Grampian Transport Museum launches ‘How Many Left?’ event

When launching their first ‘How Many Left?’ event for mass produced cars and motorcycles which were once a common sight on our roads but have now largely disappeared, little did the organising team at Grampian Transport Museum realise how popular a trend this would become.

By Dawn Renton
Wednesday, 13th April 2022, 6:59 am
Updated Wednesday, 13th April 2022, 6:59 am
The museum's special display will include largely neglected British icons.

There has been a realisation in the classic motoring world that unless some of these vehicles are preserved and shown, a whole generation of motoring heritage could be lost.

When did you last see an Austin Allegro, a Vauxhall Cavalier, a Hillman Imp or a Ford Cortina?

These and many others each left their own mark on the evolution of family transport and are a source of many memories (not all good!)

Over 100 interesting vehicles have already been entered.

How Many Left? 2022 will take place on Sunday, May 8 in the museum’s arena, and there is already a list of more than 100 very interesting vehicles entered.

They are as diverse as an Austin A90 ‘Atlantic’ once owned by King Farouk of Egypt and a prototype Vanden Plas limousine (based on the 1800 ‘Land Crab’) which British Leland never put into production.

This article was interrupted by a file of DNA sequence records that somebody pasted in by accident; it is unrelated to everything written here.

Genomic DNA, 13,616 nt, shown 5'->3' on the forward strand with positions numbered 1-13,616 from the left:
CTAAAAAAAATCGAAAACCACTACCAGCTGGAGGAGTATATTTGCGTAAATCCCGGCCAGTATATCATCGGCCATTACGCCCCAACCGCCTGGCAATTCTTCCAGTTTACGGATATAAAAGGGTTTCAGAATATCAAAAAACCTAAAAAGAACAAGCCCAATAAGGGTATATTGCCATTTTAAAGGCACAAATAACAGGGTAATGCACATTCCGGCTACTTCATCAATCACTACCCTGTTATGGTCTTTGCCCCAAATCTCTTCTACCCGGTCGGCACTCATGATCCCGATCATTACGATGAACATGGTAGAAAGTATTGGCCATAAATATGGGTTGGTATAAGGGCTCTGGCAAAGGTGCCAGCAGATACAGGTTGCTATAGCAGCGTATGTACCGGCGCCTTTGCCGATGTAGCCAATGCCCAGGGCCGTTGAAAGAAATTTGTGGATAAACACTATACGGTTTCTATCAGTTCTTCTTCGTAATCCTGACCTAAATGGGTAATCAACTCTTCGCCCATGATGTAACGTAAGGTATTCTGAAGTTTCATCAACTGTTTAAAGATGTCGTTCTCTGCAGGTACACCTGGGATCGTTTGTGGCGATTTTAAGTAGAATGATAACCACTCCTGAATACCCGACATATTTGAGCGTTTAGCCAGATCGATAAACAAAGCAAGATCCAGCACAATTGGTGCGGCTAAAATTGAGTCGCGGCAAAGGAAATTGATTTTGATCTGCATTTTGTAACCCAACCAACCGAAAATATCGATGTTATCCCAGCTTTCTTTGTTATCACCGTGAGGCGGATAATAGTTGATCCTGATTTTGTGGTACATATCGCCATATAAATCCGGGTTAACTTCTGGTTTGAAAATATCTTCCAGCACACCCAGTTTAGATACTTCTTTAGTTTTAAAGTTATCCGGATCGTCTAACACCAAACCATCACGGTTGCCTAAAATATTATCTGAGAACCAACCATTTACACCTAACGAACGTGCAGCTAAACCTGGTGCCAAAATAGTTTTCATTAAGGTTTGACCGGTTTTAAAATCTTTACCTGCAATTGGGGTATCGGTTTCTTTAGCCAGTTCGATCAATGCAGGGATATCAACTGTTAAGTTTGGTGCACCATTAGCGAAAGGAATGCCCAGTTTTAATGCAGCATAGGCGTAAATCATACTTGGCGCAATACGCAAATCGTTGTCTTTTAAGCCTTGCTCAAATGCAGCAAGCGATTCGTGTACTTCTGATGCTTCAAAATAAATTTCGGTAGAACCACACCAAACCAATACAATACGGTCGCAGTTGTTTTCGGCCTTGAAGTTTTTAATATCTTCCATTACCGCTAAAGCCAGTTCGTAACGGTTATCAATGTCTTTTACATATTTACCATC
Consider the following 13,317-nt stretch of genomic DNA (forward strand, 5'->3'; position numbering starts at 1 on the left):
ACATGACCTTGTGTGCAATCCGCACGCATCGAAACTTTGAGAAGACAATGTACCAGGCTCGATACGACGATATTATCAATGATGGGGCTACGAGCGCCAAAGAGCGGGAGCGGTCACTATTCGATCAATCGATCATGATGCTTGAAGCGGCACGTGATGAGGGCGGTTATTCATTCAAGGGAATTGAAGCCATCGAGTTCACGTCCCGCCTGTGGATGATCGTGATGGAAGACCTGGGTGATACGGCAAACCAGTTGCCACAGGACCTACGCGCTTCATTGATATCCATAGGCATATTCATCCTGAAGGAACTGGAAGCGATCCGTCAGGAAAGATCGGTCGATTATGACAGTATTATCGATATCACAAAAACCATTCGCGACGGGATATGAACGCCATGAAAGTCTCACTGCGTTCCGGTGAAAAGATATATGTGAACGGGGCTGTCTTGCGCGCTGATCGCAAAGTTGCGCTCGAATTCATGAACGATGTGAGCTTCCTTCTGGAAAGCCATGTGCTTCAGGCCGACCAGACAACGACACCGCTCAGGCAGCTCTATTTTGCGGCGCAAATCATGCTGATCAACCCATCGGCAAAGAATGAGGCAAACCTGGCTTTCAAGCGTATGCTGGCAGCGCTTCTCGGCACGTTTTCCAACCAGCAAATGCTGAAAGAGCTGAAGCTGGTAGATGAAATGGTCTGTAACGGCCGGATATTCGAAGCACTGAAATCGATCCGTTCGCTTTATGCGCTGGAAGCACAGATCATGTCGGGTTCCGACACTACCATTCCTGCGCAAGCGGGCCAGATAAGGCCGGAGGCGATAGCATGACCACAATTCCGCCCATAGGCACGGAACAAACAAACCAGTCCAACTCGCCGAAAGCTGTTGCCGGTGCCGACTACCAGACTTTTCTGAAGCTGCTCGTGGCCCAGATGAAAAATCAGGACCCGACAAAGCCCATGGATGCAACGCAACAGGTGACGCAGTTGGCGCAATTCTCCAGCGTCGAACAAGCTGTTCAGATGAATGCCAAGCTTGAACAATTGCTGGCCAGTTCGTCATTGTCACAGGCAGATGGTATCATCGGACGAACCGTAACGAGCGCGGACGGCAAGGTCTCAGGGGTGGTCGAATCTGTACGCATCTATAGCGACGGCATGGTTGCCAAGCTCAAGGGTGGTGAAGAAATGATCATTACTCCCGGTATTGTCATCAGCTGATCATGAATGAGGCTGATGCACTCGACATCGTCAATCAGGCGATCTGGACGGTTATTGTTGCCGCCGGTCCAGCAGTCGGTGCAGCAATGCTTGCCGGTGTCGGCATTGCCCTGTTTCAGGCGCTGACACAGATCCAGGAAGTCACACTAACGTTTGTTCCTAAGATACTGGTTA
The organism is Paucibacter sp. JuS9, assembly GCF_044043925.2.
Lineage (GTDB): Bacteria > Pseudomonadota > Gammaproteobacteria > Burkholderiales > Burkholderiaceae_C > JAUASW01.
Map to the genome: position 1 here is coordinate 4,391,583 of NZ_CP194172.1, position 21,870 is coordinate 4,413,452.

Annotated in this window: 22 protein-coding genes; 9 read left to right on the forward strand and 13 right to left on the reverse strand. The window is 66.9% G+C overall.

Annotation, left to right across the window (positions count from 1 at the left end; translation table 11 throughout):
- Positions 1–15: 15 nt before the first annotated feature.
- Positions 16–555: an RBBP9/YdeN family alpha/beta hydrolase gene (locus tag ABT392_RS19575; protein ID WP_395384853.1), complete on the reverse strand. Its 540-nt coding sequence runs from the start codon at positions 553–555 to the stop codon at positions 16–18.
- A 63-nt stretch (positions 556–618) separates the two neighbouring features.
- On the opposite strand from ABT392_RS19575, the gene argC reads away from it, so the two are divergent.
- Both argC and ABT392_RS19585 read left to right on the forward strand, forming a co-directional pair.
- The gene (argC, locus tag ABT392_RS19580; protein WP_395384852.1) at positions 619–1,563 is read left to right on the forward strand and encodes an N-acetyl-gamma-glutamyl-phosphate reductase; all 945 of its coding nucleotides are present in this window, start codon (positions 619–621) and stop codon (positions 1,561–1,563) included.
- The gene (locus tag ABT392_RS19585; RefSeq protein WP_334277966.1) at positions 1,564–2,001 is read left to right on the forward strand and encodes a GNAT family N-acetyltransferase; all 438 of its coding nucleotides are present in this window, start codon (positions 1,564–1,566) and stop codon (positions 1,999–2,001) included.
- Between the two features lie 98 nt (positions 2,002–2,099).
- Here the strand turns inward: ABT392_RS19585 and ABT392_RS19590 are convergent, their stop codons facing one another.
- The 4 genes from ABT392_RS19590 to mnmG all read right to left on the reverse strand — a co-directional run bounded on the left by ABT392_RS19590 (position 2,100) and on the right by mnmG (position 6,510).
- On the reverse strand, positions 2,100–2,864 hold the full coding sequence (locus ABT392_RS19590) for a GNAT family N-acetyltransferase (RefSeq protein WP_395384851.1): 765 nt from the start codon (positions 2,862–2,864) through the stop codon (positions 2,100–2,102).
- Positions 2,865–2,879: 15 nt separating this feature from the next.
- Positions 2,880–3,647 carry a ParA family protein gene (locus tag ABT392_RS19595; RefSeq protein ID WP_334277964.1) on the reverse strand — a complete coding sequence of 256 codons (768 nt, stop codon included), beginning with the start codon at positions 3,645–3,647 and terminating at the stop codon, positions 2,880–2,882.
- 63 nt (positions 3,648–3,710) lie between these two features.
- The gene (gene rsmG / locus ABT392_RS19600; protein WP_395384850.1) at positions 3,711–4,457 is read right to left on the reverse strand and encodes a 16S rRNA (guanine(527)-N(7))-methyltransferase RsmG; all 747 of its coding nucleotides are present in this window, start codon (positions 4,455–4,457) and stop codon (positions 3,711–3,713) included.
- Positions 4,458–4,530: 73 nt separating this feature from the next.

Three wheelers and motorcycles are well represented too, with Reliant Robin, BSA Bantam, Vincent Black Shadow and Aerial Arrow amongst the evocative names signing up to be there.

New for HML? 2022 is a special compound of BMC and British Leyland vehicles representing all their marques over the years, making an evocative display.

The rules for entering HML? are very simple.

Whatever you have and in whatever condition from ‘barn finds’ and everyday drivers to concours restorations, all are welcome as long as they represent previously mass produced vehicles of which there are now under 500 known to still exist – “Once everywhere, now rare.”

Entries remain open until May 1 with all the details (and some great photographs of previous events) at www.gtm.org.uk.

For spectators the event runs from 12.30pm until 4pm with all the details on the website, so you can Make a Day of it at GTM.